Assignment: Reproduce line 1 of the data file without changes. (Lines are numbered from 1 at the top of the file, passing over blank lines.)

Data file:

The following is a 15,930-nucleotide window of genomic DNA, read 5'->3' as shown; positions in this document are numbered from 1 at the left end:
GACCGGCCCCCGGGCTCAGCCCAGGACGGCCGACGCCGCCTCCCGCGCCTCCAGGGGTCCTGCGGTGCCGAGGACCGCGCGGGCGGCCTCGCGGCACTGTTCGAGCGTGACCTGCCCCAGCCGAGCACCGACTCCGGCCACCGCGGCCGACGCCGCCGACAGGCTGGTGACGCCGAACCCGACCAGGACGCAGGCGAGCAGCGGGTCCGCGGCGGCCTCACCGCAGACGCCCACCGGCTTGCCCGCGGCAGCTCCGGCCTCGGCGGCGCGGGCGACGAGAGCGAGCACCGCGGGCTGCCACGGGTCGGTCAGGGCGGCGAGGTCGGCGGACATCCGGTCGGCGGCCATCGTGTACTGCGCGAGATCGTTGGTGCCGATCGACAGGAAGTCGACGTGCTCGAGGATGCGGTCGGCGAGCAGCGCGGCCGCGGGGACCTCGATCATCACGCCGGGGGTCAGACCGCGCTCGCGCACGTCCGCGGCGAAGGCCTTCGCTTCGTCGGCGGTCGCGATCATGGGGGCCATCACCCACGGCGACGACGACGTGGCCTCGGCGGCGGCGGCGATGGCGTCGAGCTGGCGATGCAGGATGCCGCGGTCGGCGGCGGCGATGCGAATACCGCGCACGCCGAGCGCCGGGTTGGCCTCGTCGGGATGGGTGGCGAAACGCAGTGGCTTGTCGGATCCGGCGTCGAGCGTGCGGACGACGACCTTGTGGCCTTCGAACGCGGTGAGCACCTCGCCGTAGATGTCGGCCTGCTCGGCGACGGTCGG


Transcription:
The following is a 15,930-nucleotide window of genomic DNA, read 5'->3' as shown; positions in this document are numbered from 1 at the left end: